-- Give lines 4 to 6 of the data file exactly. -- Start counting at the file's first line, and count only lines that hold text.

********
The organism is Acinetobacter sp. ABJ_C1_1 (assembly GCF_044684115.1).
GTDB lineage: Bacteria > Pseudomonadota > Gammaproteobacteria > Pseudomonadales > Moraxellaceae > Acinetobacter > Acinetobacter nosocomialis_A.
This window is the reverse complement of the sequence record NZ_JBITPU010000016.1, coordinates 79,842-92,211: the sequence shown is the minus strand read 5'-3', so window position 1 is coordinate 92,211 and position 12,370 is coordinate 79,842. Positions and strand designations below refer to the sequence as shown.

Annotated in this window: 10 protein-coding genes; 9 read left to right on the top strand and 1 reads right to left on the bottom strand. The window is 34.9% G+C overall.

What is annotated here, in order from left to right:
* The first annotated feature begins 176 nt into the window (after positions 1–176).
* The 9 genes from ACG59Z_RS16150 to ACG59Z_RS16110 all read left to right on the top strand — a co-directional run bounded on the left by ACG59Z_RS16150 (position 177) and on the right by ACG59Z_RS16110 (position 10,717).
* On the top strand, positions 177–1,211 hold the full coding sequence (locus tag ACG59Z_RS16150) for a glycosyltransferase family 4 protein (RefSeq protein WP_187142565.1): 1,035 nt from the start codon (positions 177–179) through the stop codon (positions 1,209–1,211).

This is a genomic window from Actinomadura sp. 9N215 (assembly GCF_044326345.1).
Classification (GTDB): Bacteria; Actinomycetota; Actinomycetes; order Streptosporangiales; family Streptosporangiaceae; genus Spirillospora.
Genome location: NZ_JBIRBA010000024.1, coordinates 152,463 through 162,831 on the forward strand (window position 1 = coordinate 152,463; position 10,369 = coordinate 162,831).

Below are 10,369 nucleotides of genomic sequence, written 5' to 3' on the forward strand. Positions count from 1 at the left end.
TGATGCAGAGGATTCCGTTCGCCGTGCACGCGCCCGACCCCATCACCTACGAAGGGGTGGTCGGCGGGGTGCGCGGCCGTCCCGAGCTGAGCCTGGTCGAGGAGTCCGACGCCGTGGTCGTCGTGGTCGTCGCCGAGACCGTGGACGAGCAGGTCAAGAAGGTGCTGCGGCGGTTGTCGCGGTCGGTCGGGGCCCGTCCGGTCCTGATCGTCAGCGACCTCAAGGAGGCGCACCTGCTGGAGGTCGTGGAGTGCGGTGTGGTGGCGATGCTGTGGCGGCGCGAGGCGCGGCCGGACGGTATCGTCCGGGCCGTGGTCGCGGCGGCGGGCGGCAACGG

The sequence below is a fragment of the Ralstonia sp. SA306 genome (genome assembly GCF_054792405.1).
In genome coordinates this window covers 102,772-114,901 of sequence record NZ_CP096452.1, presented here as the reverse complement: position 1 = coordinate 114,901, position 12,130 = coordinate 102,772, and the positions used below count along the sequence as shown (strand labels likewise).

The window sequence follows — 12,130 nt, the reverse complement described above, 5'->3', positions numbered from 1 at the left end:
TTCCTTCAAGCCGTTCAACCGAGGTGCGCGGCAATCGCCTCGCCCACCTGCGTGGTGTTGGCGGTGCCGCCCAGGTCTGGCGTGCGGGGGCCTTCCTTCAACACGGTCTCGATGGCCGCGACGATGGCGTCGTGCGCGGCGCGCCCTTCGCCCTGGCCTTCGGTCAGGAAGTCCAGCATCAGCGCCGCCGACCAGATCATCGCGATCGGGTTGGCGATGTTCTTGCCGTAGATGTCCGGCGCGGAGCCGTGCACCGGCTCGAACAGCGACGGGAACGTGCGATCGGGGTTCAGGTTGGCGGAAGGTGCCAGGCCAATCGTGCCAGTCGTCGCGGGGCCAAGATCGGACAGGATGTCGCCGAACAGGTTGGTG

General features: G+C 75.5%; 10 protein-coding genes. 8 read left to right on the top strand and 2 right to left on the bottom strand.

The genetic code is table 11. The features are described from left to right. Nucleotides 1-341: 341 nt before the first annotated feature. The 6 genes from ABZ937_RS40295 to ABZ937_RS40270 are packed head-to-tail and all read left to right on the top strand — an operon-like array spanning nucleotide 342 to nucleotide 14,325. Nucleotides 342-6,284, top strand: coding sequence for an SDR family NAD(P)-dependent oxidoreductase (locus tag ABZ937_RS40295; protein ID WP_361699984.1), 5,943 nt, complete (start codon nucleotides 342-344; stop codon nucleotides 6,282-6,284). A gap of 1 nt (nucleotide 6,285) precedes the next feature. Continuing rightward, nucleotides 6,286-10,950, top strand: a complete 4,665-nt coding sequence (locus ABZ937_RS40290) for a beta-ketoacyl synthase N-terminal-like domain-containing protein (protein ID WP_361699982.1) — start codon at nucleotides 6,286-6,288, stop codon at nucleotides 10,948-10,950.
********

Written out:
Annotated in this window: 10 protein-coding genes; 9 read left to right on the top strand and 1 reads right to left on the bottom strand. The window is 34.9% G+C overall.

What is annotated here, in order from left to right:
* The first annotated feature begins 176 nt into the window (after positions 1–176).